SCOTUS foreign antitrust cert denials show different tests for civil, criminal cases

June 15, 2015

(Reuters) – The U.S. Supreme Court on Monday refused to grant review of two antitrust cases based on the same basic facts about an illegal price-fixing cartel among foreign manufacturers of liquid-crystal display screens. In one case, AU Optronics and two employees had asked the justices to reverse a 2014 ruling by the 9th U.S. Circuit Court of Appeals that affirmed their conviction for violating U.S. antitrust laws. In the other, Motorola Mobility appealed the 7th Circuit’s holding that it cannot claim private damages from cartel members on behalf of foreign Motorola subsidiaries that spent about $5 billion on overpriced LCD screens installed in devices sold in the United States.

Both the 9th and 7th Circuit decisions addressed how U.S. antitrust laws – in particular the Foreign Trade Antitrust Improvements Act of 1982 – apply to transactions involving foreign defendants. And according to both AU Optronics’ counsel of record in the criminal case, Neal Katyal of Hogan Lovells and lead Motorola lawyer Thomas Goldstein of Goldstein & Russell, the two circuit court opinions could not be reconciled. The 9th Circuit upheld punishment for a foreign cartel member found to be selling goods that directly affected American commerce but the 7th Circuit let the same cartel member off the hook.

Those cert petitions were strong enough to convince me and the National Association of Manufacturers that the 9th and 7th Circuits were split on how far U.S. antitrust laws should extend to overseas conduct. But the Supreme Court was apparently unpersuaded that the circuits were divided or that either the 7th or 9th Circuit made a mistake in its interpretation. The justices denied both petitions for certiorari without even a relisting.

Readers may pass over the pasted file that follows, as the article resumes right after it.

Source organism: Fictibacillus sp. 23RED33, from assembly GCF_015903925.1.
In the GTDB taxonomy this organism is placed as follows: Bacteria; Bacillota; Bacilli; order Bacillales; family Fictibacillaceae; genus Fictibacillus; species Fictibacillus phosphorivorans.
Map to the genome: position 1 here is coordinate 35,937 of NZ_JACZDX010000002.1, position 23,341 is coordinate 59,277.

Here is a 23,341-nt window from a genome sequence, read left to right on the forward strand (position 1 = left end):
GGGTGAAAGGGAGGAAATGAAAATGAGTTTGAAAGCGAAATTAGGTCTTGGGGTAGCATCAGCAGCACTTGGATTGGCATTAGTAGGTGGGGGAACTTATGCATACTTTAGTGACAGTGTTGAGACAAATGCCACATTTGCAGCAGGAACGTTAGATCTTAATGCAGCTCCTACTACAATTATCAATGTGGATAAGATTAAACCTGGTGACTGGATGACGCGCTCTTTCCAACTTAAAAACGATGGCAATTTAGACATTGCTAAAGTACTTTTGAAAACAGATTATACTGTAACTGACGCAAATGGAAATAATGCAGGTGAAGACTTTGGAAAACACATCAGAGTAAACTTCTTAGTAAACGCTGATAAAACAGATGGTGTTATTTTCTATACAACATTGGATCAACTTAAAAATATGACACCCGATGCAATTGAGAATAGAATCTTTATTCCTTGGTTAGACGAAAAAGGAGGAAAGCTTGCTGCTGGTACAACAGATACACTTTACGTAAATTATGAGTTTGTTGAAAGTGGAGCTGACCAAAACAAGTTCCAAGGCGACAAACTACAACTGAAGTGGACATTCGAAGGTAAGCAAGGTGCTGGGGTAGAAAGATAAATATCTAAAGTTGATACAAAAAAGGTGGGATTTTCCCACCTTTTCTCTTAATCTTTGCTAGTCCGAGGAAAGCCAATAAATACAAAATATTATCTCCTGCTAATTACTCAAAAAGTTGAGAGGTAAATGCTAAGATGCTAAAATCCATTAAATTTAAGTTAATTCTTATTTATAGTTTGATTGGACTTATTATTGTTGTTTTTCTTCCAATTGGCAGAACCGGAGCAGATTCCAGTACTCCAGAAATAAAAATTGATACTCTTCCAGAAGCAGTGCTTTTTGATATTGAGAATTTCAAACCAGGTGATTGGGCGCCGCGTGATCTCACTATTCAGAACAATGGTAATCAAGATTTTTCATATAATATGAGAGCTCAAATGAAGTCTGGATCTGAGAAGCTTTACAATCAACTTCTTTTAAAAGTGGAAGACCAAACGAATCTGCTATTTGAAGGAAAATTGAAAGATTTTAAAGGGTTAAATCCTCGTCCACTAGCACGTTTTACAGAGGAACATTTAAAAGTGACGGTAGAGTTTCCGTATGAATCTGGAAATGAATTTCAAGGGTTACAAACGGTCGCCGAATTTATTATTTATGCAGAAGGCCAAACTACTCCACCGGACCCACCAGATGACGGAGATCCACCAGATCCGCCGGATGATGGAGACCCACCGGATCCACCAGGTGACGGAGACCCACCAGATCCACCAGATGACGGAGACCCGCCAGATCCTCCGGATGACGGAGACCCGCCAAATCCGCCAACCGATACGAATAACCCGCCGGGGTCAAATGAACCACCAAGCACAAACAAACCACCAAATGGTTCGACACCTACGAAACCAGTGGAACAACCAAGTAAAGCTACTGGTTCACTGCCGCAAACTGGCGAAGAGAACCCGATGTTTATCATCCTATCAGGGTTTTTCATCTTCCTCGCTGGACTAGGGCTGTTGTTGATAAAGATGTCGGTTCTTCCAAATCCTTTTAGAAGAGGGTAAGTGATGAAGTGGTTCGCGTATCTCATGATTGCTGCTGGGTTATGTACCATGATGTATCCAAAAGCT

That’s a tribute to the opposition briefs filed by the Justice Department in the 9th Circuit criminal case and AU Optronics and other foreign screenmakers in the Motorola case. The solicitor general’s office and AU lawyer Robert Wick of Covington & Burling briefs said that technically, the 7th and 9th Circuits’ decisions relied on different prongs of the FTAIA. But fundamentally, they argued – and the Supreme Court seemed to agree – that when it comes to the scope of U.S. antitrust laws, civil and criminal cases are not the same. Overseas conduct that gives rise to a criminal conviction in the United States may not give American companies a right to private damages even when the conduct has a direct effect on U.S. commerce.

Broadly speaking, the FTAIA excludes foreign transactions from civil or criminal consequences under the Sherman Act except under two sets of circumstances: if the goods are sold to a U.S. importer (the import commerce exclusion) or if the sales have a direct effect on American commerce and give rise to a U.S. antitrust claim (the effect exception). According to the Justice Department’s opposition brief in the AU criminal case, the jury convicted the company and its executives for selling price-fixed products directly to U.S. importers. By contrast, Motorola’s appeal at the 7th Circuit centered on sales to foreign subsidiaries that incorporated the screens into products Motorola sold in the United States. In that case, the appeals court said that the import commerce exclusion didn’t permit Motorola’s claims because the screens were not sold to a U.S. importer.